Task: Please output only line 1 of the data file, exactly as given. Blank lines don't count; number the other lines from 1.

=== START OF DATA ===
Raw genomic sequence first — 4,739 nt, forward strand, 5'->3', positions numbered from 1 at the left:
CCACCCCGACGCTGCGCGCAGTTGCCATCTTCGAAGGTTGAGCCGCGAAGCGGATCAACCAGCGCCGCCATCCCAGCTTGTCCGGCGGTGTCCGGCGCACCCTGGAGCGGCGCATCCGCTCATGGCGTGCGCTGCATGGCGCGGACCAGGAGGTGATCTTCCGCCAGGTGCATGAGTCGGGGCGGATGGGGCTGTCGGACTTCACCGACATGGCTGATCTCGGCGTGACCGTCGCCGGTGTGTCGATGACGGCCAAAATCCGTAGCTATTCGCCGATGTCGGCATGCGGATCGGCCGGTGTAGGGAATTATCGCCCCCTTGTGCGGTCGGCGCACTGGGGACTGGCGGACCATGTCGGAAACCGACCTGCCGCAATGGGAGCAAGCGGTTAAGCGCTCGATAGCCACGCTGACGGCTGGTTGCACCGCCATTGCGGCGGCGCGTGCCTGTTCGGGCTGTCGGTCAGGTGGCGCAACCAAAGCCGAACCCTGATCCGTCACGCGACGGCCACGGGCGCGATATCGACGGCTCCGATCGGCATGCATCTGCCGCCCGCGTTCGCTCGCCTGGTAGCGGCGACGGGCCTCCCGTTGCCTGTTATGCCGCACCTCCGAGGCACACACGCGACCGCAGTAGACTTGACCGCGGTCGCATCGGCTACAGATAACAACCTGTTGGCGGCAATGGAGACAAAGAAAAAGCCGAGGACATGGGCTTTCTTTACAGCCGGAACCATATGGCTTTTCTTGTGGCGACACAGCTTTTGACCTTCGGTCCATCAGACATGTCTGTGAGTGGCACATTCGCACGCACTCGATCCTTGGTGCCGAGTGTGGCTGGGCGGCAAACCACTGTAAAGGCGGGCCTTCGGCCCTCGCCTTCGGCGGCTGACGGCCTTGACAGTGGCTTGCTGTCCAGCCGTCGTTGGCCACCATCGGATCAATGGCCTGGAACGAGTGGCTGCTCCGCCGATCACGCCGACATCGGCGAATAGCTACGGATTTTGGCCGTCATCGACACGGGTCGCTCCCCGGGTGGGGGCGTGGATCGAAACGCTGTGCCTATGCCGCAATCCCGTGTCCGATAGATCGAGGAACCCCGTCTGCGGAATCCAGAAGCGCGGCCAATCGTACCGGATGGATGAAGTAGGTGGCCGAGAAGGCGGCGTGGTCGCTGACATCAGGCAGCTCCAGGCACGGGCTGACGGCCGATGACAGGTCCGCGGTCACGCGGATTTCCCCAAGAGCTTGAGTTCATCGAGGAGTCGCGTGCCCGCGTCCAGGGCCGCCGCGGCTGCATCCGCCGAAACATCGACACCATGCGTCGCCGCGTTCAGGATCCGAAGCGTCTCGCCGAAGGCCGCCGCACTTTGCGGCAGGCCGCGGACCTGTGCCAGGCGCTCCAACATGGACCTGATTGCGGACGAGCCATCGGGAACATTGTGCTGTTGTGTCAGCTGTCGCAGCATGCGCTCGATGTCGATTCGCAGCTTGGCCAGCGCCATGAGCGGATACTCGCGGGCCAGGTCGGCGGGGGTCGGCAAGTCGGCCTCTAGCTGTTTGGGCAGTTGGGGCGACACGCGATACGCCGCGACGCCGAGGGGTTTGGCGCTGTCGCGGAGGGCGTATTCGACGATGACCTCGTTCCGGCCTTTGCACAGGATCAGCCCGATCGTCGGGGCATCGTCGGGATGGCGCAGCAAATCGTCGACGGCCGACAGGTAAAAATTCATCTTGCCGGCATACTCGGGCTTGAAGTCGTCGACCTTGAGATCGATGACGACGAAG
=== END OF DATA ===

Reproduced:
Raw genomic sequence first — 4,739 nt, forward strand, 5'->3', positions numbered from 1 at the left: